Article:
This is the third in a four-part series on how the opportunity to choose another school benefited the academic health of four Idaho families. Published Wednesday: Two generations of homeschooling family continue the legacy. Published Sunday: Cheyenne Anderson nearly dropped out but she found a charter school willing to help. Published Monday: Kuna’s dual language program helps students stay connected with Colombian family.
Analytical, independent and immensely curious, eighth grader Jonah Layton has all the makings of an engineer or scientist.
But preparing to achieve his dream job has required Jonah’s family to navigate a range of school choice options: virtual classes, homeschooling, a charter school, and now attending a pre-algebra class at the College of Western Idaho.
It’s not uncommon for a high school student to take an online college course, but a 13-year-old attending college in person is rare. His classmates, though, don’t really notice his age because he’s tall and fits in.
“They’re fine. Everyone’s absorbed in their work, as they should be — it’s college!” Jonah said.
Jonah’s intense curiosity started young. At the age 3, “he would pick up every book and read it — book after book after book,” recalled Jonah’s mom, Sandi.
In the beginning, his parents opted to homeschool Jonah, who has an anxiety disorder and autism, like they did with several of his siblings. But in January, he completed for the first time in his life a full semester at a brick-and-mortar school, Gem Prep in Nampa.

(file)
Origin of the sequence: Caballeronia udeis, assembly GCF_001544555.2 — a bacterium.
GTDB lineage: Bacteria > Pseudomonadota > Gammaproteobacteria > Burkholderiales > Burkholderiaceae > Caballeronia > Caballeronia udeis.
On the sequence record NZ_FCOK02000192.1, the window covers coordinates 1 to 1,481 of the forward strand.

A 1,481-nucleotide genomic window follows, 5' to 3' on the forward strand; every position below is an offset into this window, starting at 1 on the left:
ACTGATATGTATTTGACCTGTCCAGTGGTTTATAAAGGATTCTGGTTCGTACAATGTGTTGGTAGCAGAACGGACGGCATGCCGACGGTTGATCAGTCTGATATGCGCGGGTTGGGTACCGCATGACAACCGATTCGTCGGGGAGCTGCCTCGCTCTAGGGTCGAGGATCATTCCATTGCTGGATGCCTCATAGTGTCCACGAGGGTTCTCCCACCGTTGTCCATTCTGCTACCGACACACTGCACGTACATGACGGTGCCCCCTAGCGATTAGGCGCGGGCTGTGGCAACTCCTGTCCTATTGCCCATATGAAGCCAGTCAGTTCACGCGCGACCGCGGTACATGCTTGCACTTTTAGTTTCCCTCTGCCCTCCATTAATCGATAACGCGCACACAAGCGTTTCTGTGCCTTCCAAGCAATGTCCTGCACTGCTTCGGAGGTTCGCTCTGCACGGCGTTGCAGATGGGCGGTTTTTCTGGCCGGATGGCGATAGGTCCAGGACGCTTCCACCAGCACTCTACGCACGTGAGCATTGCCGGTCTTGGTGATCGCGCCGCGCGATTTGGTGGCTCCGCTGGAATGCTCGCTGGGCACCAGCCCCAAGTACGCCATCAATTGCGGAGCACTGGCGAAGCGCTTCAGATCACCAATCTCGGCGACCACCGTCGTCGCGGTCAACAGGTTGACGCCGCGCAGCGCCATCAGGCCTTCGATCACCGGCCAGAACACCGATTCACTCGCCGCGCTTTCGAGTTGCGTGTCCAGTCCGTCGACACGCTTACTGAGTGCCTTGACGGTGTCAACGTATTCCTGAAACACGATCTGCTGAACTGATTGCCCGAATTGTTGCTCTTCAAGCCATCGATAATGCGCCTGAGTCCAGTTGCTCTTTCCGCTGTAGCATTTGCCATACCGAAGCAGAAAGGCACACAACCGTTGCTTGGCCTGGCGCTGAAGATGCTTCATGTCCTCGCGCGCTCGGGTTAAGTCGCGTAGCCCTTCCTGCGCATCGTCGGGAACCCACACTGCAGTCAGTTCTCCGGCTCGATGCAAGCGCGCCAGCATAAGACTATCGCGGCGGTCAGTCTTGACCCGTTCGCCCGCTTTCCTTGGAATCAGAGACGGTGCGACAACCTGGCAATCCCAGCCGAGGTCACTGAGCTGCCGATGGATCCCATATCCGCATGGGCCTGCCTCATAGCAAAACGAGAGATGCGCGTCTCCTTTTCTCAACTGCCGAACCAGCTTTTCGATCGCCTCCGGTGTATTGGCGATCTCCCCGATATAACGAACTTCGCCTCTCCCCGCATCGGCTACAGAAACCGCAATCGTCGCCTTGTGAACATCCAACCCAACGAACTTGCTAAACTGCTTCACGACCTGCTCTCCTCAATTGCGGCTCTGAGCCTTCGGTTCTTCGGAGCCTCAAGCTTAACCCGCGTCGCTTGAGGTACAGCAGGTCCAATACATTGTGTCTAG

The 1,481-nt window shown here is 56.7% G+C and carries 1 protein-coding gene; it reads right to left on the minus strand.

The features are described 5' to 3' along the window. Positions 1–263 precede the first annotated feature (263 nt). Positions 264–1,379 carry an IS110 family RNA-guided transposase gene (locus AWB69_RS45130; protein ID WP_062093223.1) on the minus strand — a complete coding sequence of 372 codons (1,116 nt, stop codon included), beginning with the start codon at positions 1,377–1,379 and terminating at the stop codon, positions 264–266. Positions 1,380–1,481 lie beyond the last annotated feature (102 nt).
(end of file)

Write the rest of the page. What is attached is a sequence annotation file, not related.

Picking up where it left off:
Jonah learns differently than his peers. At a traditional school, Sandi said, teachers won’t allow students to progress at different speeds. The whole class masters a lesson or unit, and then advances together.
“For him, that (structure) does not work, because he loves to learn. He looks up everything and he wants to learn more,” Sandi said.
Having options has allowed Jonah to reach his potential. “I believe Gem Prep is the right choice because they give the option of letting your child be advanced, and they support that with their program,” Sandi said.
Jonah says his learning style is like a sponge. “I just kind of absorb everything that’s given to me,” although everything doesn’t stick, he admitted, so that’s when he takes copious notes.
Having above-average intelligence along with frequent feelings of worry and fear has its downside.
“He needs to learn more or otherwise he gets anxiety,” she said.
And that creates a barrier with new people, but once he’s comfortable, he’s talkative, especially about his favorite subject, math.
“It’s black and white. It’s more of this plus this equals this, and there’s no different possible answer, unless it’s like a square root of a negative or positive. That does not confuse me,” Jonah said.
Even for a high school that wants 100% of its graduates to earn dual college credits, Jonah’s situation at Gem Prep is unusual.
Jonah’s test scores proved his academic capability. So Trudi Beckett, the charter’s college and career counselor, collaborated with his parents and advisors — weighing safety concerns and his maturity — and concluded he was ready for college.
They opted for in-person so Jonah can continue improving his social skills.
“I think it’s important when choosing a school that you learn what is the best way for them to learn, and then figure out what program works for your child,” Sandi explained.
Jonah’s role models are teachers, but he admires his dad’s charisma, because he’s determined to be more outgoing when he finishes high school.